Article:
Fed Chair Jerome Powell made it crystal clear last summer: Spiking mortgage rates would help to “reset” the U.S. housing market, which had turned into a buyer’s nightmare during the pandemic.
Of course, spiking mortgage rates wouldn’t magically build more homes. However, higher rates in theory could “rebalance” the U.S. housing market by throwing cold water on the pandemic’s housing demand boom, allowing inventory breathing room to rise, and pushing home prices lower. That’s also exactly what unfolded in the second half of last year: Sales for both new and existing homes went into free-fall mode, while U.S. home prices started to fall for the first time since 2012.
But fast-forward to 2023, and it looks like that free-fall in home sales could be over. In fact, just this week Goldman Sachs published a paper titled “2023 Housing Outlook: Finding a Trough.” The paper argues that home sales are bottoming out, while the home price correction has a bit longer to run.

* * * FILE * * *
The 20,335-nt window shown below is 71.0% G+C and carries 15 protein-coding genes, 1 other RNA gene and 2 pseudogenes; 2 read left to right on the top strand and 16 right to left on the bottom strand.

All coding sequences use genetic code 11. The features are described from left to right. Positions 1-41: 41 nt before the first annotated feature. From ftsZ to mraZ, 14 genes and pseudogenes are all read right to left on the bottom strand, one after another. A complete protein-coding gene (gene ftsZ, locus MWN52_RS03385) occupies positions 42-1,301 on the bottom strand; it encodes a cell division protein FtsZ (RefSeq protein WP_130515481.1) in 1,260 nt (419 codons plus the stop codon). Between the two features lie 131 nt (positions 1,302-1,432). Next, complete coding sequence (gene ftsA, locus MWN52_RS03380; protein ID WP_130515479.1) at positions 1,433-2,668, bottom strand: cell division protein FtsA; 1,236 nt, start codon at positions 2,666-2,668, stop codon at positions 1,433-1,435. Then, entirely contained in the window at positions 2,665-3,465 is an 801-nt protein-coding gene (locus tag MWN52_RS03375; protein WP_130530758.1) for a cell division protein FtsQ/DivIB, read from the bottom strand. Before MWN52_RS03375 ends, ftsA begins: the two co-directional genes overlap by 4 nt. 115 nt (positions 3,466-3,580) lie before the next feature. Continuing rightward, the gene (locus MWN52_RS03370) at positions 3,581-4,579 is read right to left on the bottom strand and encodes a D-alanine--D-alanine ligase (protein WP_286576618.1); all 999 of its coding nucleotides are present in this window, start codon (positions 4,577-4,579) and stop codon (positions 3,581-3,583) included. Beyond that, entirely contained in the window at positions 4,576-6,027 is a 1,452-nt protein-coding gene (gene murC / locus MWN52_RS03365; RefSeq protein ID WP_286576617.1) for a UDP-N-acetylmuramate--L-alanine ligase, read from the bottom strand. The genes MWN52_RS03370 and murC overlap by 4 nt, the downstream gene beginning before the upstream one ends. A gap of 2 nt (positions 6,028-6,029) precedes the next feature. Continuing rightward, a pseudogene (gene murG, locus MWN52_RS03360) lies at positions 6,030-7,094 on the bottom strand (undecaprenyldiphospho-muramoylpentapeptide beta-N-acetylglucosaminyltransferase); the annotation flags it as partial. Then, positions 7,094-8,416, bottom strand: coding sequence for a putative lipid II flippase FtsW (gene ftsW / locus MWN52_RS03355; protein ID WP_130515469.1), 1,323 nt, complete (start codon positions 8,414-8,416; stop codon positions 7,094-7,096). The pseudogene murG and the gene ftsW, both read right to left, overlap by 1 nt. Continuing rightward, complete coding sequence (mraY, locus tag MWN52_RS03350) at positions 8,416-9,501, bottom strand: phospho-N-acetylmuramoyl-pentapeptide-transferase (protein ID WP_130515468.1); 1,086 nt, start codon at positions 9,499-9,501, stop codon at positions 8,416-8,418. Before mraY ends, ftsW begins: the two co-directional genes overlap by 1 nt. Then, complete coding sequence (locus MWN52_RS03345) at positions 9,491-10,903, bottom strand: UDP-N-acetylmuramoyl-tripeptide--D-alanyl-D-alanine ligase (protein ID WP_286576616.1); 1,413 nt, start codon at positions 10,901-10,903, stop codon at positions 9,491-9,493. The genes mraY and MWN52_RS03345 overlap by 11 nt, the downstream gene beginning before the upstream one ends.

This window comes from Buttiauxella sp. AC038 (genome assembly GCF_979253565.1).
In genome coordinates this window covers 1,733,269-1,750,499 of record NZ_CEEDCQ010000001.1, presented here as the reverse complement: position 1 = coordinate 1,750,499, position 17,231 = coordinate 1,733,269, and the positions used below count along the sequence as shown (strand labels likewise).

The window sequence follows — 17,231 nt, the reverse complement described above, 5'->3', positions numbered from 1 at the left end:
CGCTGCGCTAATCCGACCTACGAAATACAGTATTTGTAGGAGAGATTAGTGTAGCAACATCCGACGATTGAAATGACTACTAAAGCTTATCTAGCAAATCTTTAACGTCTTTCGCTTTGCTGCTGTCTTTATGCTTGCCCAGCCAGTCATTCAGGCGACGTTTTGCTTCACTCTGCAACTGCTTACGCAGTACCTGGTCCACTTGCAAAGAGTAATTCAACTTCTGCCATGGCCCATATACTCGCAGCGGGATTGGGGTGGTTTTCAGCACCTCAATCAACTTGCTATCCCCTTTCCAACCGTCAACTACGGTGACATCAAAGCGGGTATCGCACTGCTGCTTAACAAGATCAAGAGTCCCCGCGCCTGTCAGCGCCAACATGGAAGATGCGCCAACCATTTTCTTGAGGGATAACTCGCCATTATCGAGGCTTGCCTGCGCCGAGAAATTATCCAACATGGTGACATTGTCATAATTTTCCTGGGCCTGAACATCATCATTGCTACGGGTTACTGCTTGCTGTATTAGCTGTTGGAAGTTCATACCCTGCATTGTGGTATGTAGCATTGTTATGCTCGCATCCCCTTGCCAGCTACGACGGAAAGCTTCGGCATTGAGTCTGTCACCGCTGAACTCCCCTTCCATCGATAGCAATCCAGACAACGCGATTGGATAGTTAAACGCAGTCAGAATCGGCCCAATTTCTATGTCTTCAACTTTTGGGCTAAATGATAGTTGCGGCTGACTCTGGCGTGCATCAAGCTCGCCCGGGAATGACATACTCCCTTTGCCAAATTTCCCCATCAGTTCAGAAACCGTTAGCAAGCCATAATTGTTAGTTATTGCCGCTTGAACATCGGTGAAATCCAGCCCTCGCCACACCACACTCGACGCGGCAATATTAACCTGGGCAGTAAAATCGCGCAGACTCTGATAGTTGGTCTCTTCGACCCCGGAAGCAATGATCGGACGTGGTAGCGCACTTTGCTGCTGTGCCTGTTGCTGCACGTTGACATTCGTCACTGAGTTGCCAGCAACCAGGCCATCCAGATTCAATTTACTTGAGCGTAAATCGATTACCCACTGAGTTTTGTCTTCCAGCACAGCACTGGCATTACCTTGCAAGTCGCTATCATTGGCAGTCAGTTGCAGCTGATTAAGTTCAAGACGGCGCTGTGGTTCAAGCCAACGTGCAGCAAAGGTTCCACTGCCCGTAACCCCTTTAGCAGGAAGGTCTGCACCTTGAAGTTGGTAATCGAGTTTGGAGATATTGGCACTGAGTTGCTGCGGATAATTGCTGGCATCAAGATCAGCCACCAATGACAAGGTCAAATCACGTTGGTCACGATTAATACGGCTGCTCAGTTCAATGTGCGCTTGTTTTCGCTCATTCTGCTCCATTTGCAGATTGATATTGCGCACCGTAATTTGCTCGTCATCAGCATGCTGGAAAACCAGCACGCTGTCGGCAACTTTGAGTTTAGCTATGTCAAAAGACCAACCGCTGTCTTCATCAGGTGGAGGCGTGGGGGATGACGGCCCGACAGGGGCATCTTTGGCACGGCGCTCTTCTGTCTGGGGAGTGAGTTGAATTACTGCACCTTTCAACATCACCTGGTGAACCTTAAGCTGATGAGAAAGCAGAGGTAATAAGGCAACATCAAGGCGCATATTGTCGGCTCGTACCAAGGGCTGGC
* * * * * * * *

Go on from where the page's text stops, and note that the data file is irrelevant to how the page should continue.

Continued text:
“We suspect that existing home sales could decline slightly further but will likely bottom in Q1,” write Goldman Sachs researchers. “We expect a peak-to-trough decline in national home prices of roughly 6% and for prices to stop declining around mid-year [in 2023]. On a regional basis, we project larger declines across the Pacific Coast and Southwest regions.”
To better understand if the U.S. housing market recession is actually bottoming out, Fortune reached out to Zonda chief economist Ali Wolf. When she’s not traveling around the country speaking to homebuilders, she’s advising the White House on housing matters.
Below is Fortune‘s Q&A with Ali Wolf.
Fortune: There are early signs that housing demand, which plummeted last year as mortgage rates spiked, is starting to recover. Are you also seeing this? If so, is this simply seasonality, or also a result of mortgage rates coming down a bit?
There has been an uptick in buyer interest since the beginning of the year related to three key things: seasonality, acceptance, and discounts.
Seasonality: The housing market traditionally is the slowest at the end of a given year, picks back up in January, and goes into full force during the spring selling season starting around the Super Bowl. Early indications are that buyers are out shopping again. Right now, it seems there are more buyers looking than actually signing contracts, but the increased traffic indicates underlying interest: 38% of…